I think it’s time I write about Dakota. I don’t think I ever have.
I got a text message a year ago tomorrow morning that said “Remember how you said you had a feeling something bad would happen to someone in our class?”
My heart stopped. I instantly thought someone had died. I had discussed this issue with my friend. A tragedy usually occurs in every class before graduation. It appears to be a right of passage at our school. I never dreamed it would actually happen.
I grew up with Dakota. We were in the same Sunday school class all the way through. His elf ears used to make me giggle. When I dated his best friend (Christian, the guy from a couple posts ago), the three of us hung out a lot. We spent hours after school at Dakota’s house across the street from school. We were in countless theater productions together. Monkeys together in The Jungle Book Kids; he, Cat in the Hat, and me, Gertrude, in Seussical Jr.; kids together in Schoolhouse Rock Live! Jr... the list goes on from there. In the winter of 2011, I played his daughter, Anne, in Cheaper By The Dozen. There are so many memories from that play in particular. They are still fresh in my memory – some of the last memories I have of him.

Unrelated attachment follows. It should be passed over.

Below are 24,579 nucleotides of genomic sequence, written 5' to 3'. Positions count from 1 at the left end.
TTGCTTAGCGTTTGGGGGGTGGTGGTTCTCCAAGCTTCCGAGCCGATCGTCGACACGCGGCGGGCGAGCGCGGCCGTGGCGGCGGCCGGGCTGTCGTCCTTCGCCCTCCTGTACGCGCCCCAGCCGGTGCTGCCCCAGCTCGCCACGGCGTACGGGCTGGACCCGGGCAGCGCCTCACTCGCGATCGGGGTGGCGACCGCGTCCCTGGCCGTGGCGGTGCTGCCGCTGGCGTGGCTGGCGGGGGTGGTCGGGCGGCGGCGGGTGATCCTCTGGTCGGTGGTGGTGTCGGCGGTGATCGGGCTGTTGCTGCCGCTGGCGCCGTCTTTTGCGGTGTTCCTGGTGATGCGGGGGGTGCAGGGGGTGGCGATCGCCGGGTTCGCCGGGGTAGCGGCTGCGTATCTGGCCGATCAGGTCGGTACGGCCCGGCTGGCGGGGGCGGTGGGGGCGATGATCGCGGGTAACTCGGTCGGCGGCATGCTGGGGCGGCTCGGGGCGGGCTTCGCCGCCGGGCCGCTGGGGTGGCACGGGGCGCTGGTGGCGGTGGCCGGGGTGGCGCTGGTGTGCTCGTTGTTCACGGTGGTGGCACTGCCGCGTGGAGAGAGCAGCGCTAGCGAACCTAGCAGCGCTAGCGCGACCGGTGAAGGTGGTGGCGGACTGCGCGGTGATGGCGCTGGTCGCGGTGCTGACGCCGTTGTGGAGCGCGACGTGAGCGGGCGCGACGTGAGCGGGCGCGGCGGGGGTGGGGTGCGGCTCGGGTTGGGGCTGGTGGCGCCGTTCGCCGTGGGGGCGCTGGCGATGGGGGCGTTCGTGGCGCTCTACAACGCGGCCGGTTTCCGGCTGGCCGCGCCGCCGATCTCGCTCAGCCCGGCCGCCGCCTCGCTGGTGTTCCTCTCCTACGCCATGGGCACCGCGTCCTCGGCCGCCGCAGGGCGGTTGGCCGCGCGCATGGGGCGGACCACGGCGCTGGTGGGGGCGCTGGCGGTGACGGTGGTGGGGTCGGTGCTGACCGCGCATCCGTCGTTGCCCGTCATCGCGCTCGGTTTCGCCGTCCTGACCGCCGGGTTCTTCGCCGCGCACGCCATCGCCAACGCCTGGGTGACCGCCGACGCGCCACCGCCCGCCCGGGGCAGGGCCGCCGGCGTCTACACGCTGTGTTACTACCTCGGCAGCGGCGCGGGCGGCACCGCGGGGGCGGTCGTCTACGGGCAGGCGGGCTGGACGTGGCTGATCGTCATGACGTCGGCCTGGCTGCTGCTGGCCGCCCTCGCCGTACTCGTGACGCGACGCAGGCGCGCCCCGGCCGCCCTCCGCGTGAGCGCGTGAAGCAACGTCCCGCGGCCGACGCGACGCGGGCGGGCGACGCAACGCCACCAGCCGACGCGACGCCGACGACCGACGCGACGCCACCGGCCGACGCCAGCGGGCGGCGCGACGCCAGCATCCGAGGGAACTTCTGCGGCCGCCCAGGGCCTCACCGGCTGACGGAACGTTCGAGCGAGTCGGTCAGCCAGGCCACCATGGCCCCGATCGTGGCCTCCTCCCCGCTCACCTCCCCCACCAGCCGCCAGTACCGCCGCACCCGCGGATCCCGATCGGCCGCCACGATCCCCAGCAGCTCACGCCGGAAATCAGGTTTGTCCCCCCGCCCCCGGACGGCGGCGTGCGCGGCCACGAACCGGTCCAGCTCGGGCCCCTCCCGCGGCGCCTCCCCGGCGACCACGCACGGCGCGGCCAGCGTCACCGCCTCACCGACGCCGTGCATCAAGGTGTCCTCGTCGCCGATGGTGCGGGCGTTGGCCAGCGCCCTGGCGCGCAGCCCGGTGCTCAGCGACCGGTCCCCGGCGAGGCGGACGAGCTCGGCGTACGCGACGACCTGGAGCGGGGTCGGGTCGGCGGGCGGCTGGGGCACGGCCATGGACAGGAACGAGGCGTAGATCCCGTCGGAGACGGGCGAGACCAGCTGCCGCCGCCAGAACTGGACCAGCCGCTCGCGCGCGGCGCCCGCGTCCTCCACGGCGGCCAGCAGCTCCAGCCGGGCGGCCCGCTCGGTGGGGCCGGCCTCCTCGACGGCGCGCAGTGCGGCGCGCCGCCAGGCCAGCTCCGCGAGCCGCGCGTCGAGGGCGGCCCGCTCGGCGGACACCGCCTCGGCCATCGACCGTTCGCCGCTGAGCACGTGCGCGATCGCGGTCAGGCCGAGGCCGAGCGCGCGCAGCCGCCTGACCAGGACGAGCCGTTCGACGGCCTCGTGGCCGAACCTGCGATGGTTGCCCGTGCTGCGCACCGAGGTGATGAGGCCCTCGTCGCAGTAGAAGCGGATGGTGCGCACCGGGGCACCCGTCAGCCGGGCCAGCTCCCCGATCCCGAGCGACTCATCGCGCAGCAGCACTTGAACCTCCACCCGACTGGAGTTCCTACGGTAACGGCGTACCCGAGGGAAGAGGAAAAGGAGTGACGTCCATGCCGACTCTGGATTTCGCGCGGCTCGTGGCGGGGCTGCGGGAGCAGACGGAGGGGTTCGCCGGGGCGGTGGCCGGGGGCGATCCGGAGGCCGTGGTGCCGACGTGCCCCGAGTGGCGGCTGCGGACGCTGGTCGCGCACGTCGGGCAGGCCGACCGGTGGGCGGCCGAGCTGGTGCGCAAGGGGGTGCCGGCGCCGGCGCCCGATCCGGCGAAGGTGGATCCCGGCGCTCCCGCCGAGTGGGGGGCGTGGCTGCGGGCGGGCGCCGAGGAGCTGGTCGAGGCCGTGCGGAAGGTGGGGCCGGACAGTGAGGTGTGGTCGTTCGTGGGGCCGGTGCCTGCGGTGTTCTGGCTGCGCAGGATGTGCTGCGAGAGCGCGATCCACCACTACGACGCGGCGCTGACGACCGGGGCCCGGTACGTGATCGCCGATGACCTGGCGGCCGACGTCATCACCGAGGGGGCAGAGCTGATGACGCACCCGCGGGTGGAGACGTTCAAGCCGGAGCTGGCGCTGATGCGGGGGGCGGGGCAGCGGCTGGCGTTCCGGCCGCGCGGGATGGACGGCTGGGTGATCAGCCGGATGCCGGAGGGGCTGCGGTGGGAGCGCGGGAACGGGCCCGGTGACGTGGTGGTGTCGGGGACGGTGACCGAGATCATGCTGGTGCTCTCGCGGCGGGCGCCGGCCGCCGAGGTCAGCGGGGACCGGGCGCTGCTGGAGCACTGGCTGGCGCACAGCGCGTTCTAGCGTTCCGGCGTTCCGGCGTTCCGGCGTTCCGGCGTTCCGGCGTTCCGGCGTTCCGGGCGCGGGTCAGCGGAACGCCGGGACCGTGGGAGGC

Dakota had an accident; he fell and hit his head. The fall put him in a coma for months. When he finally got out of it, a Traumatic Brain Injury (TBI) took hold. He currently resides at ECMC, where he has been for a whole year now.
We had grown apart during the later years of high school (the break up with Christian seemed to do it), but still had a connection from the childhood we spent around each other. We loved Veggie Tales and used to acolyte together at church. I never thought of him as anything more than another brother.
The last time I saw him before the accident, he was walking down the hallway from the art rooms in the school. He wore a grey shirt, black pants and had his headphones on. We sort of nodded at each other, but I didn’t say anything. I figured his music was probably too loud (we always had similar taste in music). I’ve regretted that ever since.
I haven’t been able to make it to ECMC since August. Last time I saw him, he was starting to twitch his body parts. His feet moved. His chest moved up and down with each breath intake. Like any other person with brain damage, his arms were bent with his hands up near his face.
He’s still at ECMC and is making progress every day. It’s very sad to see his – and his family’s – life on hold.
Having a friend like Dakota can open your eyes. We take a lot of simple things for granted; simple things that are very hard for Dakota.
The bracelet on my wrist reminds me of you every single day, Dakota. I will not – and can’t ever – forget the day my bad feeling came true.